- Quaker Births and Burials normally will not appear in the Anglican Parish Registers. [There was a period around the turn of the 17th/18th centuries when vicars were supposed to record all births and deaths of dissenters in their parish, and some did so].
- Quaker marriages will not appear in Anglican parish register even after 1754 (unlike other nonconformists). Nor will they appear in modern indexes/transcripts produced from Parish Registers.
- Exemption from marrying in church only applied if both parties were Quaker. If a Quaker wished to marry a non-Quaker they would normally marry in the parish church. This would lead to disownment by the Quakers.
- In order to marry in church both parties needed to be baptised. That would often happen the same day as the wedding for someone who had been a Quaker .
Quaker Meeting Hierarchy
simplified and bottom up
Local, Peculiar or Preparative meeting (PM)
- Met as required, often weekly but at least before a Monthly Meeting
- One responsibility was to inform Monthly Meeting of register updates.
Monthly Meeting (MM)
- Representatives of the constituent Preparative Meetings met approximately monthly.
- One responsibility was the maintenance of their birth, marriage and burial registers with updates from the local meetings. and informing Quarterly Meeting of these updates
- If a burial was for someone from another Monthly Meeting a note would be sent to them.
- If an intended marriage involved someone from another Monthly Meeting there would be an exchange of notes about the clearness of that person to be married.
- Besides registers, Monthly Meeting kept other records including Minute Books. These are an extremely rich source for Family Historians but are not yet online. – see more Quaker Records
Quarterly Meeting (QM)
- Representatives from the constituent Monthly Meetings met four times a year
- One responsibility was creating two Digest copies of the registers held by their meetings and submitting the early registers to government.
- These surrendered registers (RG 6) are the easiest to search online.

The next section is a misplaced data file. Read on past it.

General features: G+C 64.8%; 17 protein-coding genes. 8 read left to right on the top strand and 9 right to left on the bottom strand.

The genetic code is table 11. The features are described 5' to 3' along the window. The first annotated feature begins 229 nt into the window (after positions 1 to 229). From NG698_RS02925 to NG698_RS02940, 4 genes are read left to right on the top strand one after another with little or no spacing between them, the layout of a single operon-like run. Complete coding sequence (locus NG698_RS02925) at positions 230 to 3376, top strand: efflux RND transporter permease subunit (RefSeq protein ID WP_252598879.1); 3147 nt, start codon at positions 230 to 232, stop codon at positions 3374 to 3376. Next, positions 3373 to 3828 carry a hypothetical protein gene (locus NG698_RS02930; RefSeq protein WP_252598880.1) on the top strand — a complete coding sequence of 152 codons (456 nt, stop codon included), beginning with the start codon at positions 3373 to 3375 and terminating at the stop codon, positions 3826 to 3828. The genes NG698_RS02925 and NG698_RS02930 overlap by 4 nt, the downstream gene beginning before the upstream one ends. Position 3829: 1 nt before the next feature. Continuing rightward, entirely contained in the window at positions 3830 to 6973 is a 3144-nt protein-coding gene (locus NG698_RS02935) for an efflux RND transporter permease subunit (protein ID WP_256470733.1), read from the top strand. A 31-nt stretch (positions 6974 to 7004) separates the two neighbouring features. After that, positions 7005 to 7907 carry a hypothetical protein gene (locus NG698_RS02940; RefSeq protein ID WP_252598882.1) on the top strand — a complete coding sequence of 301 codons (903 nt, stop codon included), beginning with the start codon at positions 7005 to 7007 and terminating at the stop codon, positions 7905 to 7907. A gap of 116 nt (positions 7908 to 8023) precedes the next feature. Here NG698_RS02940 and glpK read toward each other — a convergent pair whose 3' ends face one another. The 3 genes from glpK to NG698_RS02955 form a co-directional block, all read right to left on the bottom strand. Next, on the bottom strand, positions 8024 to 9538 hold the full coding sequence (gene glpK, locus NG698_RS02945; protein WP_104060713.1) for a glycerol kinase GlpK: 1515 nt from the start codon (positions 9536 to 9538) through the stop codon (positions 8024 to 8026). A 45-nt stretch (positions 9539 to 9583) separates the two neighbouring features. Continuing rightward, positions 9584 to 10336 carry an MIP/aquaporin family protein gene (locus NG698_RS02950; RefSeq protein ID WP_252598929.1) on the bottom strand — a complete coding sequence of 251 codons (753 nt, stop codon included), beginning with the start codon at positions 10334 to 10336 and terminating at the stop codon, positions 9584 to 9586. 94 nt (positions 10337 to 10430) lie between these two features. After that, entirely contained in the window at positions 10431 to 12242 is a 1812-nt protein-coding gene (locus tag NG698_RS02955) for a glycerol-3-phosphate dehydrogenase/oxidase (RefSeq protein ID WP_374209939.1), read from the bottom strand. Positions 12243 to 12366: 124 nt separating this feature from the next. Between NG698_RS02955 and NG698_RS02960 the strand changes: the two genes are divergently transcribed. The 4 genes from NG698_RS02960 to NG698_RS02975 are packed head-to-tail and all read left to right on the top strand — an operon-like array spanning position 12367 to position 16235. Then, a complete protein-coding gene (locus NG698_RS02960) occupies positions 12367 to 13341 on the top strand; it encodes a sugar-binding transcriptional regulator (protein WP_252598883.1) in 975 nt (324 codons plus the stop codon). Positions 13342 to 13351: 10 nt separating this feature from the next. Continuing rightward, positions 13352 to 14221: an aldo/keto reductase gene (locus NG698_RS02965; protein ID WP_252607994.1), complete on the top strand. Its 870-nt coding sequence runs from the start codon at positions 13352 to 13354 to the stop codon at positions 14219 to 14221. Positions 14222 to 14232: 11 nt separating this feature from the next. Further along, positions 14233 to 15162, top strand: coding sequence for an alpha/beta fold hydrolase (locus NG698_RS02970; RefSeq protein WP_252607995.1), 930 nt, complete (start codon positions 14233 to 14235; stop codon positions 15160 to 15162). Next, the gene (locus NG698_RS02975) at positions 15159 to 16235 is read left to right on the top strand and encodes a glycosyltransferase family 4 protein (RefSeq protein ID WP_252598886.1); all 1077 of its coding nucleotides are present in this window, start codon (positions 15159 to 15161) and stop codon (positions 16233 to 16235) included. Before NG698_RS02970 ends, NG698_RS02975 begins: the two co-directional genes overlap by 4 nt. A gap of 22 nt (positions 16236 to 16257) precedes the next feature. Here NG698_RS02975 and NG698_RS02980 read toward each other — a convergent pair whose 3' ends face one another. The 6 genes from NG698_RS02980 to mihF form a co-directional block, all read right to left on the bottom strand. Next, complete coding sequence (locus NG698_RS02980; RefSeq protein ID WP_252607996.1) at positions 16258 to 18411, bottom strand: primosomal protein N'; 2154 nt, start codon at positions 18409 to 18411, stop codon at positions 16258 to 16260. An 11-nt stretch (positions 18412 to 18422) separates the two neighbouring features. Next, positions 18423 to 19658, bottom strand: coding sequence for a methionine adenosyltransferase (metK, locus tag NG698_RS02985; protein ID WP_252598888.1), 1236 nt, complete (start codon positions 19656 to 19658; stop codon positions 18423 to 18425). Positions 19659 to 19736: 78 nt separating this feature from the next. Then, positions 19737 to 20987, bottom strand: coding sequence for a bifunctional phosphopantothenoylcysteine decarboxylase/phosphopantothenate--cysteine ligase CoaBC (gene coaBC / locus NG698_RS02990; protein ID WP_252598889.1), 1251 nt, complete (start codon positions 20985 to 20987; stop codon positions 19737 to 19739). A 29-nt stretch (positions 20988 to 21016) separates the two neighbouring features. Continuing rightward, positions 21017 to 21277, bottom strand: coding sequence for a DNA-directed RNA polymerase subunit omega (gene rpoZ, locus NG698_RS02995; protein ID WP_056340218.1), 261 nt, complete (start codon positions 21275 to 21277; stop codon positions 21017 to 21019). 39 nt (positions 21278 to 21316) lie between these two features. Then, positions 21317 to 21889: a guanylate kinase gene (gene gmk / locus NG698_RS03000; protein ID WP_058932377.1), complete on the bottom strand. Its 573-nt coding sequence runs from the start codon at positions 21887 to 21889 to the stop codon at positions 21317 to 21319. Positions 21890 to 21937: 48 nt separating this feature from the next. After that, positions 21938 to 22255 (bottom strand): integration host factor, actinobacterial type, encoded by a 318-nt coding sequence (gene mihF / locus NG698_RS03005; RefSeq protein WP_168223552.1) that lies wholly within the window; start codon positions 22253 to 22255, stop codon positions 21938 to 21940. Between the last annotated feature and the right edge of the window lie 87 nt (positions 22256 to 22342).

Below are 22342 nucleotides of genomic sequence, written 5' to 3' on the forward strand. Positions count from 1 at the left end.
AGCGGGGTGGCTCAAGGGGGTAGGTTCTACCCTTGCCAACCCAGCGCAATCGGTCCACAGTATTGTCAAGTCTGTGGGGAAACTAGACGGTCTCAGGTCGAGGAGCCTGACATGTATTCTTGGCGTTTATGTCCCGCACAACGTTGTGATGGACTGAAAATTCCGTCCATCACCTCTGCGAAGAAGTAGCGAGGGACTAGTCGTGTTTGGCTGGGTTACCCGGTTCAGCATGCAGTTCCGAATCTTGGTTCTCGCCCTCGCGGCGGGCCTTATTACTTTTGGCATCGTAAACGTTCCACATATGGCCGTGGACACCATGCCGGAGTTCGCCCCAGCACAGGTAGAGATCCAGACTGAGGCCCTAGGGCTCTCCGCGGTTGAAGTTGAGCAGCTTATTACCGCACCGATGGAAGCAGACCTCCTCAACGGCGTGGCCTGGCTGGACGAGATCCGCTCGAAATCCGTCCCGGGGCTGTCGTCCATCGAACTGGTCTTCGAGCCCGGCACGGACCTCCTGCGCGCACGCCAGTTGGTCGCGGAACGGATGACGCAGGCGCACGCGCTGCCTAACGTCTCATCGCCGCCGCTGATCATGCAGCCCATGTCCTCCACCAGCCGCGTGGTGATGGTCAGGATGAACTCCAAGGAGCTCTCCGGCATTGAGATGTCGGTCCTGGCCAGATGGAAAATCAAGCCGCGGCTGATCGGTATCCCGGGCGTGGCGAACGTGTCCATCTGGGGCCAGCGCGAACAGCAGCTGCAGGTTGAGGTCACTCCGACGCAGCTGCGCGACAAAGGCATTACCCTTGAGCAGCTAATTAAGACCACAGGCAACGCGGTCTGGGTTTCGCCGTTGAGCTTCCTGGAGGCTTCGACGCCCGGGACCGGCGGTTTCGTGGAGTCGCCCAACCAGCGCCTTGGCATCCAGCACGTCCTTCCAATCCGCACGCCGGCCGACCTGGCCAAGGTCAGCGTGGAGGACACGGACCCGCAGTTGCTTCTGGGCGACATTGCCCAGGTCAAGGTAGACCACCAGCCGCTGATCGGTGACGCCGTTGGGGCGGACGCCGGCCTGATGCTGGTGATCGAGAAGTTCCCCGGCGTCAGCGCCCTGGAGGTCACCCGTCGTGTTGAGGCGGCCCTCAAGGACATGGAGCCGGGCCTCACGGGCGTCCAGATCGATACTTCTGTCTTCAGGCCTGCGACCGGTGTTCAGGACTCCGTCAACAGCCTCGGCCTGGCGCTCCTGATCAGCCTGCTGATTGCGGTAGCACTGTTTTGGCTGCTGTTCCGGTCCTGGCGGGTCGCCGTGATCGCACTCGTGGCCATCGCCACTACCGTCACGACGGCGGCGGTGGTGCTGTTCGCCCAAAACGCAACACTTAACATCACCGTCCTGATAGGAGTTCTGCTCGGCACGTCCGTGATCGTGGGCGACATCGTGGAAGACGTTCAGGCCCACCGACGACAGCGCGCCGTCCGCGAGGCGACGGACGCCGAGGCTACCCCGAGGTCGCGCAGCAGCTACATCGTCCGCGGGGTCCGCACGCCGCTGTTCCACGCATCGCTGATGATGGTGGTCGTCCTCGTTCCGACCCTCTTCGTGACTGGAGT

- Representatives appointed by Quarterly Meetings along with representatives from other countries attended this once a year meeting usually in London.
For fuller details See ‘My Ancestors were Quakers’ by Edward H. Milligan and Malcolm Thomas – Society of Genealogists – 1997
Old Quaker Organisation and their Registers (up to 1837)
Quakers started keeping birth, marriage and burial records from their earliest days and more formally by the end of 1650s when Monthly Meetings were established by grouping together two or more local meetings. Meetings were more formally organised by George Fox in 1667/8 and this structure, despite many changes of detail, remains fundamentally unaltered.
Registers were compiled from records of the constituent local or preparative meetings which sometimes kept their copy. Some of these lists had entries for pre-Quaker dates remembered by the early members. There is evidence that not all the early registers contained all the births, marriages and burials they should have.
The original scheme of 1667/8 generally had several Monthly Meetings (MM)and one Quarterly Meeting (QM) for each county, although there were a number of exceptions. During the 18th and 19th centuries, however, the number of Quakers in Britain declined steadily from its peak at the end of the 17th century, and as a result there were many mergers both of Monthly and Quarterly Meetings, so that some of the simplicity of the original scheme was lost.
1837 – Quakers Surrender Registers
When, after 1837, the government required Quaker registers to be handed over Yearly Meeting called in all the registers so that they could be surrendered en bloc – they were held at Devonshire House (the predecessor of Friends House) from about 1838 until surrendered in 1841. They were numbered in sequence while they were there – these are the “Book numbers” used in the Digests. The Digests were prepared by a team of clerks under the direction of James Bowden (and ultimate supervision of William Manley, the Recording Clerk of London YM) while they were there. [It is Manley who signed the surrender forms which are photographed with the first of each QM’s registers (see for example at the beginning of RG6/626 for the registers relating to Durham QM and RG6/1472 for those relating to Newcastle MM).]
YM made two copies of each QM digest. One was retained in Devonshire House and is now in the Library – this is the set that one sees on microfilm there. The other was sent to the QM concerned. Many of the latter were handed over to County Archive Hubs which have evolved in part from Record Offices. Some of these Digests have been digitised and appear on online searches as well as the transcriptions and digitised images of the original (RG 6) records. They are easily distinguished by their content. Some registers were rejected, missed or lost, and a few of these can be found in County Archives.
A further group of 121 registers subsequently came to light and were surrendered to the Registrar General in 1857. Digest supplements were made of these.